“Possibly, the tallest stone was erected for someone important in the clan, and the rest were added for other members over a few generations. The site progressively became a marketplace, and the stone slabs were used as stalls to display and sell wares or to sit on and rest,” he said.
The monoliths continued to play an important role in Jaintia society, even after the kingdom began to lose its power with the advent of colonial rule.
In the early 1800s, after establishing its foothold in Bengal, the British East India Company was eager to expand its land revenue areas. They began exploring regions farther east and came upon the Jaintiapur kingdom in Sylhet. In their attempts to gain control of the territory, the British exiled the Jaintiapur raja (king) to the hills in the north in 1835. The raja chose his summer capital Nartiang deep in the northern hills as his new seat of power and continued his political affairs from there.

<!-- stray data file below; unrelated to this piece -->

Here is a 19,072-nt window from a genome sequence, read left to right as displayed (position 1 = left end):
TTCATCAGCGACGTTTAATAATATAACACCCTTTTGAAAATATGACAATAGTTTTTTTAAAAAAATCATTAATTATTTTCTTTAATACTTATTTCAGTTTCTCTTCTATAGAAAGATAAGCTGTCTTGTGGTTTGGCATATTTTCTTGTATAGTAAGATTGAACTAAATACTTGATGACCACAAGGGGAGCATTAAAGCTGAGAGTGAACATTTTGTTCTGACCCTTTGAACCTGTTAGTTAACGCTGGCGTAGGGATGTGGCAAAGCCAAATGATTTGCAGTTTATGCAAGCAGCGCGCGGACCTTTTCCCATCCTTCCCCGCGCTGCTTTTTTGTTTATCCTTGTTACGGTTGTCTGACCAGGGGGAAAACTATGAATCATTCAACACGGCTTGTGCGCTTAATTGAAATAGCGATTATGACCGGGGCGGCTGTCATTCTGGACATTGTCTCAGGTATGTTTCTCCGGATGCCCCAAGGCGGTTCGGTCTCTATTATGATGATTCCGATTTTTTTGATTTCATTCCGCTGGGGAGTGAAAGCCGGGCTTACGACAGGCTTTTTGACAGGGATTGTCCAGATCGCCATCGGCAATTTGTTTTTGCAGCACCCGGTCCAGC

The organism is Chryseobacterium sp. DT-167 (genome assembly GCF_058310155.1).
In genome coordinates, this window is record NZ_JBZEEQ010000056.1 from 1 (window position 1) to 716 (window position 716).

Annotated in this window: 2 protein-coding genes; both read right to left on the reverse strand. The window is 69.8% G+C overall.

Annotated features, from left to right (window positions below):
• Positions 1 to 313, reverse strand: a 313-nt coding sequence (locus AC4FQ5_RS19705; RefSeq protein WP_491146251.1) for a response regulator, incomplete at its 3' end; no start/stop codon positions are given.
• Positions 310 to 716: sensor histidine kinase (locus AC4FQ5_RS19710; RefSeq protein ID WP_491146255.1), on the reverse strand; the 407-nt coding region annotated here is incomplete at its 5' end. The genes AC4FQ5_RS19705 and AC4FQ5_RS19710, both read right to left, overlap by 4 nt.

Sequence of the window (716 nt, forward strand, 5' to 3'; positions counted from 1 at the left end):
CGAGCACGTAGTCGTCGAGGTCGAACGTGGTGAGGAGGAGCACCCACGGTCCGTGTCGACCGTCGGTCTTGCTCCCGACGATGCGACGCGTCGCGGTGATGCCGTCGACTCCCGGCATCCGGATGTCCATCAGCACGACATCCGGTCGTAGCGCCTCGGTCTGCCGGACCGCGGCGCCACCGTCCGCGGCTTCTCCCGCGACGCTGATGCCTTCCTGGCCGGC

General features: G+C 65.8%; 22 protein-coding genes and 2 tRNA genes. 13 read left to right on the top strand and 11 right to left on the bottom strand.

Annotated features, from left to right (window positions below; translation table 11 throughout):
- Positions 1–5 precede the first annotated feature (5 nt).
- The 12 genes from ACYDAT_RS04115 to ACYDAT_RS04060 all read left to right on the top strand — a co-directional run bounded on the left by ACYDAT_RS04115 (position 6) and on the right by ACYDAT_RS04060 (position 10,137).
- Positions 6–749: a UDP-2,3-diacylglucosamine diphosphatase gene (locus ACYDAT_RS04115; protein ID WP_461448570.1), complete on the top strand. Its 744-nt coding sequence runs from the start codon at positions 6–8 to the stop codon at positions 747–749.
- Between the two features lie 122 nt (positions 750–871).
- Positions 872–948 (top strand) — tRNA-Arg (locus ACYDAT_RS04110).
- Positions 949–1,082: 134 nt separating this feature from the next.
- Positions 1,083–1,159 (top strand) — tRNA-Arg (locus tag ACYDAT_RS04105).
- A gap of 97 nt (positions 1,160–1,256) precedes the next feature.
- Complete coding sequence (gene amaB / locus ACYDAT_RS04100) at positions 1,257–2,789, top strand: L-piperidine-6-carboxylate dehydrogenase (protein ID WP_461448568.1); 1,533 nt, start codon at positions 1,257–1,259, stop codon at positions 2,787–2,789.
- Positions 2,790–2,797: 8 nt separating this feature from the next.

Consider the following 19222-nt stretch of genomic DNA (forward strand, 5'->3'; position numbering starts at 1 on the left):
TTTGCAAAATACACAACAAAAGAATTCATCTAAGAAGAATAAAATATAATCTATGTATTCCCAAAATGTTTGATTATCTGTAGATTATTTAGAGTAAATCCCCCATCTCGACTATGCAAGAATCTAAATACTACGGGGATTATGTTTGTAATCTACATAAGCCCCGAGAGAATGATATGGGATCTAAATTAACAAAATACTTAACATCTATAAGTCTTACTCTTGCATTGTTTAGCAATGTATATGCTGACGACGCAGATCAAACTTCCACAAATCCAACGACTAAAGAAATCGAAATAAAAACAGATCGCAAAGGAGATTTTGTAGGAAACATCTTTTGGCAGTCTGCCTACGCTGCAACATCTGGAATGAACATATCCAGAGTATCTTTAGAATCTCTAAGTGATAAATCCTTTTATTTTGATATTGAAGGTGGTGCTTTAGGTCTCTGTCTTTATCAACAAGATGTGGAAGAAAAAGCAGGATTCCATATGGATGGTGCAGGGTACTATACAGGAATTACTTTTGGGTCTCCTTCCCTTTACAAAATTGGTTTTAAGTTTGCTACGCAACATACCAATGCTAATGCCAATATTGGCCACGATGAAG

“Nartiang’s political importance grew once the Jaintia king was forced to abdicate his seat in the Sylhet plains. The area with the monoliths too gained prominence for different activities, such as the coronation of rajas or for conducting judicial and administrative deliberation,” said Dr Reeju Ray, a historian and author of Placing the Frontier in British North-East India. “It thus appears that the Nartiang monoliths may have had some political significance too.”
Even though the folktales surrounding the Nartiang monoliths sound fantastical, it’s evident that these structures served real purposes through the ages.
“There is a certain overlap of myth and memory in the case of the Nartiang monoliths. The locals’ account of how the place came to be is based in myth or folklore. But they also remember it for the purpose it served their ancestors – as a weekly marketplace, a memorial, a place for political gatherings. That is how oral history works, it blends fact and fiction into collective memory,” Ray said.
Today, the Nartiang monoliths serve no purpose except to stand as towering relics from a time gone by. Detailed archaeological work is yet to be carried out to explore the exact whys and hows of the site. Even though the folklore and more substantiated historical accounts offer some insight to the site, the mystery of the stoic stone giants lingers on.
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